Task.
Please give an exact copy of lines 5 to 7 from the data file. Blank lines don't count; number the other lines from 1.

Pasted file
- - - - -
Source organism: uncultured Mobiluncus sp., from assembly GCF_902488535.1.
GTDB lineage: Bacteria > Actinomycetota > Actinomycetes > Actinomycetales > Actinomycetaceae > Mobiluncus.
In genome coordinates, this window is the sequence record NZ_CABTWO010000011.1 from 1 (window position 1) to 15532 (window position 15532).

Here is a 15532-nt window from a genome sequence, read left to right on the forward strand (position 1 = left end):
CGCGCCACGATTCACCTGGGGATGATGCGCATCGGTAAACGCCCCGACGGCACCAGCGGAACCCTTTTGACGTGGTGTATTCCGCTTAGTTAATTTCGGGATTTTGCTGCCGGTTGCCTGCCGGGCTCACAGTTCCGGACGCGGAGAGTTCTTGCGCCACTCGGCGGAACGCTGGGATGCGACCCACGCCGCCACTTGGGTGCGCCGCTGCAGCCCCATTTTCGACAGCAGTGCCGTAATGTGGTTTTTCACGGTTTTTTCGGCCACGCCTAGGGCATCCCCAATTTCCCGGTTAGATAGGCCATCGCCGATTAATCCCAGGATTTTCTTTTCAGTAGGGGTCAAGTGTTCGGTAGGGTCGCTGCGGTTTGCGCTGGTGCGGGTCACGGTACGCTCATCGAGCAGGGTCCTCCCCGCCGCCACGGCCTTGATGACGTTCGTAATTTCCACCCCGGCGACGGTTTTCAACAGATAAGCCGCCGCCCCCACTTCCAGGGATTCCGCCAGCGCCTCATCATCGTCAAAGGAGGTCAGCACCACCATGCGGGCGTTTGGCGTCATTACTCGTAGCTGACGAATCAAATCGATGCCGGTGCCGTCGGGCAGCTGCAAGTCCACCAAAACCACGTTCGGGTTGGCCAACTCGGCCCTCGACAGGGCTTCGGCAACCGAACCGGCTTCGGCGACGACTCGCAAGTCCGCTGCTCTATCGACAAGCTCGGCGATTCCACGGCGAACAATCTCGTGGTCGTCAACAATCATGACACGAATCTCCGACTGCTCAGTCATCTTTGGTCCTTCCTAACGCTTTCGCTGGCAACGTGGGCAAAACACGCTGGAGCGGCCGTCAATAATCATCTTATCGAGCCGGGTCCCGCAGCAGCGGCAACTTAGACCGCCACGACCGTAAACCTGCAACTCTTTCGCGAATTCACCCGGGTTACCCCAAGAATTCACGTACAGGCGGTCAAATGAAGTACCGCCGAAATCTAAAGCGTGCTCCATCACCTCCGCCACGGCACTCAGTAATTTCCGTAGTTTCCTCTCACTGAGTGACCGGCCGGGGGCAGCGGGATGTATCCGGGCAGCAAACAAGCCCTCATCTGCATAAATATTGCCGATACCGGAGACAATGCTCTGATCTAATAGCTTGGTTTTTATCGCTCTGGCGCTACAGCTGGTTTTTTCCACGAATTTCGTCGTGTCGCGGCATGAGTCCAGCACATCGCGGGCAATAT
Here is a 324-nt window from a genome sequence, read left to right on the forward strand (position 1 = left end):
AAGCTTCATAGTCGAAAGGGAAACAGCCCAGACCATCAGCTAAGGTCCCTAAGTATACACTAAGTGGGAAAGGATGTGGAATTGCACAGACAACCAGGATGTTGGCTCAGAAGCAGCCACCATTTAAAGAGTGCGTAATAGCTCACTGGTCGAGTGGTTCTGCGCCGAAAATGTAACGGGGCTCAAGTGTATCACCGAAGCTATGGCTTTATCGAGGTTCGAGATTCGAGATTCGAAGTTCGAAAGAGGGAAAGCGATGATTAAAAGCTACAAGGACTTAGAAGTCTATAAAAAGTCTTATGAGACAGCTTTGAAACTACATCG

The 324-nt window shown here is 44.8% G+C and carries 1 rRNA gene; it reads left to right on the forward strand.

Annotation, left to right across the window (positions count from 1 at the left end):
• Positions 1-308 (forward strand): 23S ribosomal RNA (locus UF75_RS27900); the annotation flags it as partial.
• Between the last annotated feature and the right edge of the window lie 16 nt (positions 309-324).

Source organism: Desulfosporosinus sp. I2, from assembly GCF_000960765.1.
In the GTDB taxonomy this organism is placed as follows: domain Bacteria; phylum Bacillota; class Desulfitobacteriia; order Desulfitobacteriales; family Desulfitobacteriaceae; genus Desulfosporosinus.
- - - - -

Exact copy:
CGCGCCACGATTCACCTGGGGATGATGCGCATCGGTAAACGCCCCGACGGCACCAGCGGAACCCTTTTGACGTGGTGTATTCCGCTTAGTTAATTTCGGGATTTTGCTGCCGGTTGCCTGCCGGGCTCACAGTTCCGGACGCGGAGAGTTCTTGCGCCACTCGGCGGAACGCTGGGATGCGACCCACGCCGCCACTTGGGTGCGCCGCTGCAGCCCCATTTTCGACAGCAGTGCCGTAATGTGGTTTTTCACGGTTTTTTCGGCCACGCCTAGGGCATCCCCAATTTCCCGGTTAGATAGGCCATCGCCGATTAATCCCAGGATTTTCTTTTCAGTAGGGGTCAAGTGTTCGGTAGGGTCGCTGCGGTTTGCGCTGGTGCGGGTCACGGTACGCTCATCGAGCAGGGTCCTCCCCGCCGCCACGGCCTTGATGACGTTCGTAATTTCCACCCCGGCGACGGTTTTCAACAGATAAGCCGCCGCCCCCACTTCCAGGGATTCCGCCAGCGCCTCATCATCGTCAAAGGAGGTCAGCACCACCATGCGGGCGTTTGGCGTCATTACTCGTAGCTGACGAATCAAATCGATGCCGGTGCCGTCGGGCAGCTGCAAGTCCACCAAAACCACGTTCGGGTTGGCCAACTCGGCCCTCGACAGGGCTTCGGCAACCGAACCGGCTTCGGCGACGACTCGCAAGTCCGCTGCTCTATCGACAAGCTCGGCGATTCCACGGCGAACAATCTCGTGGTCGTCAACAATCATGACACGAATCTCCGACTGCTCAGTCATCTTTGGTCCTTCCTAACGCTTTCGCTGGCAACGTGGGCAAAACACGCTGGAGCGGCCGTCAATAATCATCTTATCGAGCCGGGTCCCGCAGCAGCGGCAACTTAGACCGCCACGACCGTAAACCTGCAACTCTTTCGCGAATTCACCCGGGTTACCCCAAGAATTCACGTACAGGCGGTCAAATGAAGTACCGCCGAAATCTAAAGCGTGCTCCATCACCTCCGCCACGGCACTCAGTAATTTCCGTAGTTTCCTCTCACTGAGTGACCGGCCGGGGGCAGCGGGATGTATCCGGGCAGCAAACAAGCCCTCATCTGCATAAATATTGCCGATACCGGAGACAATGCTCTGATCTAATAGCTTGGTTTTTATCGCTCTGGCGCTACAGCTGGTTTTTTCCACGAATTTCGTCGTGTCGCGGCATGAGTCCAGCACATCGCGGGCAATAT
Here is a 324-nt window from a genome sequence, read left to right on the forward strand (position 1 = left end):
AAGCTTCATAGTCGAAAGGGAAACAGCCCAGACCATCAGCTAAGGTCCCTAAGTATACACTAAGTGGGAAAGGATGTGGAATTGCACAGACAACCAGGATGTTGGCTCAGAAGCAGCCACCATTTAAAGAGTGCGTAATAGCTCACTGGTCGAGTGGTTCTGCGCCGAAAATGTAACGGGGCTCAAGTGTATCACCGAAGCTATGGCTTTATCGAGGTTCGAGATTCGAGATTCGAAGTTCGAAAGAGGGAAAGCGATGATTAAAAGCTACAAGGACTTAGAAGTCTATAAAAAGTCTTATGAGACAGCTTTGAAACTACATCG